I want to try out a new series of articles that takes you through the drawing-from-memory exercise I love so much.
This installment borrows a part of a drawing Gustave Doré made for Don Quixote. I've also created a YouTube Video.
In each of these articles I share, we study separate parts of an image from the public domain, memorizing each piece, and then we put it all together in the end.
It works like this:
1. Look at a segment of an illustration you want to study. Try to memorize the part you chose.
2. Put away the reference, and draw that segment from memory.
3. Compare your drawing to the reference and consciously make fixes. It also helps to redraw it from observation as it forces you to look more carefully and notice where you deviated.
4. Put away the reference and your drawing, and draw it from memory again. Own it, feel free to deviate from the reference and invent things. Your second, third, fourth attempts should be much better if the chosen part is sufficiently simple.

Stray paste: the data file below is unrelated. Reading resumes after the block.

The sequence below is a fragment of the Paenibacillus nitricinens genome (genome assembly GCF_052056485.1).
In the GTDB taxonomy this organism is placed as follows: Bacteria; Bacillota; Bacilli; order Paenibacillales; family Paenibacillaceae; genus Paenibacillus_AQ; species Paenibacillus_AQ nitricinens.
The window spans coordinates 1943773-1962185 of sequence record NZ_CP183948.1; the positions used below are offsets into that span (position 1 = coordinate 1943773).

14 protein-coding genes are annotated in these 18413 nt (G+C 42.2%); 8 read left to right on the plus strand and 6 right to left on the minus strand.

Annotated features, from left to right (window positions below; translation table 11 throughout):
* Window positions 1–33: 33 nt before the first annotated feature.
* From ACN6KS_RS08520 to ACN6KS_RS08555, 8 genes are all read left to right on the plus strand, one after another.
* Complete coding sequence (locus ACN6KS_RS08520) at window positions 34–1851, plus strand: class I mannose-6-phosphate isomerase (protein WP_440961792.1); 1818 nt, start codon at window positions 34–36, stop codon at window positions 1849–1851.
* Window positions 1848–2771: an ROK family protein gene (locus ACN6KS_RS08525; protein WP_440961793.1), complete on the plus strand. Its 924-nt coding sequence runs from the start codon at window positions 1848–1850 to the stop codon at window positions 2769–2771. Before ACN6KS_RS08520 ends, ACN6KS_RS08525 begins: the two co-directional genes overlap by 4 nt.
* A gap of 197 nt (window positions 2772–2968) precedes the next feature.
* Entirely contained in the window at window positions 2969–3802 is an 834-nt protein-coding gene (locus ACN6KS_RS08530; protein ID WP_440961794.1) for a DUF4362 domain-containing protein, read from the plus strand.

If the smaller parts are too complex, break them down into smaller pieces, and practice them first.
Do only a short session each day, at least at first. It is mentally hard work.
Why this exercise? It is not about memorizing this specific drawing but improving your ability to access your visual library.
This drawing exercise makes me better at accessing the visual database in my head. I have become better at drawing things I did not practice this way!
The chosen reference is almost arbitrary; as long as the reference image is visually pleasing and not too complex, it is suitable.
You could also select your reference image to try this out on. I am providing these examples to make it easier for you to start. I use them, too.
Also, drawing something well, seemingly from imagination but from memory, is fun. If the reference is simple enough, the result will be rewarding, which is very motivating.
Go ahead try it out on the segments below, and if you have memorized each part, go to the last one and draw the whole thing from memory.
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